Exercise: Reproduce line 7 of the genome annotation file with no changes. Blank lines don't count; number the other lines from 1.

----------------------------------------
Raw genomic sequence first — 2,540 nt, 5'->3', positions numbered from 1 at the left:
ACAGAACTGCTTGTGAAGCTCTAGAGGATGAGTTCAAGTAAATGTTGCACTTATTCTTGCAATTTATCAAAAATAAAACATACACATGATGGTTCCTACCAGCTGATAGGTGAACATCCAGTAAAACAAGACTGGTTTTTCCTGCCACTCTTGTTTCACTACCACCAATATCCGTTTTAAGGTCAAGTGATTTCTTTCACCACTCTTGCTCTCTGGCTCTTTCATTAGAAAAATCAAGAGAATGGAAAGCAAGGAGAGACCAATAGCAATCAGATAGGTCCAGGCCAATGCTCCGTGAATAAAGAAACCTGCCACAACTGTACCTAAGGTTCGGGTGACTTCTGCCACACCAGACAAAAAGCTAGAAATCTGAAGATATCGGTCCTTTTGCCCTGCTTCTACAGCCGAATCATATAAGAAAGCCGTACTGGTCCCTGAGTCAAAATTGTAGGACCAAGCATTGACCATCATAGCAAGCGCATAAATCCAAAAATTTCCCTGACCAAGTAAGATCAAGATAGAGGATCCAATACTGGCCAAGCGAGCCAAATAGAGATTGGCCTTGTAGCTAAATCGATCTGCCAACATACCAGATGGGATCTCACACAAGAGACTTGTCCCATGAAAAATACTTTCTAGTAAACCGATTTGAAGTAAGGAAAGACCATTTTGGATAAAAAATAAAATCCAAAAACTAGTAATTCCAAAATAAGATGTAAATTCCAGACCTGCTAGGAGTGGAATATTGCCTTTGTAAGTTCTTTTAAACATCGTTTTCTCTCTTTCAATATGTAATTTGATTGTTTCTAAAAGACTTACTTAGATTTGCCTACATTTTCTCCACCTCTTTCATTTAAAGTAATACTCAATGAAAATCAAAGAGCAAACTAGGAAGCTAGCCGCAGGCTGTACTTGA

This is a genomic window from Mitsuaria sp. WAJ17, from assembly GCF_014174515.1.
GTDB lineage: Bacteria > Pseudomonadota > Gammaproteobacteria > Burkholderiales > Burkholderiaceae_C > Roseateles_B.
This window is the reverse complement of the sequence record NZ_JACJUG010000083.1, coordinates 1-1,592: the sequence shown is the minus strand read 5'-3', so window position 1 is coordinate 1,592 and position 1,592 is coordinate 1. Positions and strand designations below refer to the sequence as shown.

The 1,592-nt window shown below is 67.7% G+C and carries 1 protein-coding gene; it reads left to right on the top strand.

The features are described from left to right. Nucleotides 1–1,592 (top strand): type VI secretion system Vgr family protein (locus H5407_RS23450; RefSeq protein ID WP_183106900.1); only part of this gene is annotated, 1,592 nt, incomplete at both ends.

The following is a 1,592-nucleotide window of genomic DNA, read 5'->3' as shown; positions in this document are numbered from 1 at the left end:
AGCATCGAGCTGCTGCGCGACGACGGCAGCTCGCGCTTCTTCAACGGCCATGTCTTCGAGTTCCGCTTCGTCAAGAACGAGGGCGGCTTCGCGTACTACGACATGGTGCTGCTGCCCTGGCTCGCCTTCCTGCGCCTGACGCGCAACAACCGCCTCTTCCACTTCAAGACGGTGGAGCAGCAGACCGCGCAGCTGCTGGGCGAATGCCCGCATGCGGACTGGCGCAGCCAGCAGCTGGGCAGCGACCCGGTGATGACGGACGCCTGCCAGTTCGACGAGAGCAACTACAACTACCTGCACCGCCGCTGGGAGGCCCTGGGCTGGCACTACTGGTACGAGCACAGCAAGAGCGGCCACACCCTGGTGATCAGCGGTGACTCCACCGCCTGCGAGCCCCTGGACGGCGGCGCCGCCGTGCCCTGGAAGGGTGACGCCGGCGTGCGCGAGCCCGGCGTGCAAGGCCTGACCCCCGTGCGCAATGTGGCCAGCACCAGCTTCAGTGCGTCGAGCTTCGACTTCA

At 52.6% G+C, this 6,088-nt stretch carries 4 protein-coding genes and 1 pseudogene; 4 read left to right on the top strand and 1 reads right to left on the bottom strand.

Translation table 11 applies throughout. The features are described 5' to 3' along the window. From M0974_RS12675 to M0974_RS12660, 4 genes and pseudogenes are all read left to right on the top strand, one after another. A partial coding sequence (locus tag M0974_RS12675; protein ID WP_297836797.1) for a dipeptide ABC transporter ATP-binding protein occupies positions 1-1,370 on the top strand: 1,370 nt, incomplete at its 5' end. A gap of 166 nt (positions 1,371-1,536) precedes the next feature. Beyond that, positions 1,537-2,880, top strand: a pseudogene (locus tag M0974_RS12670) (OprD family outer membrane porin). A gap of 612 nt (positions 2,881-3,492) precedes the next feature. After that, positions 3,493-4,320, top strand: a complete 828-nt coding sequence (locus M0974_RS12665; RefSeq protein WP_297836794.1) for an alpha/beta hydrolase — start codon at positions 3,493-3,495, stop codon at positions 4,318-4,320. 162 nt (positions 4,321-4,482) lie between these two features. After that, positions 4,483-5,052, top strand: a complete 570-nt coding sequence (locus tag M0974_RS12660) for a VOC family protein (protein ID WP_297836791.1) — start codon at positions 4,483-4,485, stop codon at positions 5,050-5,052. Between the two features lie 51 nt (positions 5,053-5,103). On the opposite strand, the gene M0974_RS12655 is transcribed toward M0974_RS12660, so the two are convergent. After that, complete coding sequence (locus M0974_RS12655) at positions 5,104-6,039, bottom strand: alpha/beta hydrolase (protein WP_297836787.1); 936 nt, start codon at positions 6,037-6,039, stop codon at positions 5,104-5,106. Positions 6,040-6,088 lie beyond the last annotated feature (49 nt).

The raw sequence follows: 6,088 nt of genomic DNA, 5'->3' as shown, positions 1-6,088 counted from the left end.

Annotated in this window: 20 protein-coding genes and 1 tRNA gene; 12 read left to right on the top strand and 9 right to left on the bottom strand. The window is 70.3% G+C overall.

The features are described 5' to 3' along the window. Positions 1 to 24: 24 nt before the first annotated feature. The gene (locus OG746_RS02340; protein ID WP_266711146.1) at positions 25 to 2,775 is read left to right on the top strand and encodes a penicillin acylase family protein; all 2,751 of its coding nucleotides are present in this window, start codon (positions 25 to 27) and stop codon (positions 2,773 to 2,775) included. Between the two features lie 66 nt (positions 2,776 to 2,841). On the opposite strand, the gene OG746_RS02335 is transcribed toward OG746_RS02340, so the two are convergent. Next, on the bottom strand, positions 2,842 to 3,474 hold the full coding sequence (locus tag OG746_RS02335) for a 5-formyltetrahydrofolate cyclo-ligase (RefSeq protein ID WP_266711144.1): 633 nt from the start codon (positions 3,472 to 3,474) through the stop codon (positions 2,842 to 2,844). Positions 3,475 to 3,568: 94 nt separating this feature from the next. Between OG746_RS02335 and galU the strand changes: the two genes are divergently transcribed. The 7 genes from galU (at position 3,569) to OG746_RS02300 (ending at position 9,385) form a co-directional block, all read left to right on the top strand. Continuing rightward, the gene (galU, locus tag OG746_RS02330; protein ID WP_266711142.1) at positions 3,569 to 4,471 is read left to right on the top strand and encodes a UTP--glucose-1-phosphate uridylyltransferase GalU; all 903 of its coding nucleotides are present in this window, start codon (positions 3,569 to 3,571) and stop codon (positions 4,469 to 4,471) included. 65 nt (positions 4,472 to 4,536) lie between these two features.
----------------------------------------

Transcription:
The features are described from left to right. Nucleotides 1–1,592 (top strand): type VI secretion system Vgr family protein (locus H5407_RS23450; RefSeq protein ID WP_183106900.1); only part of this gene is annotated, 1,592 nt, incomplete at both ends.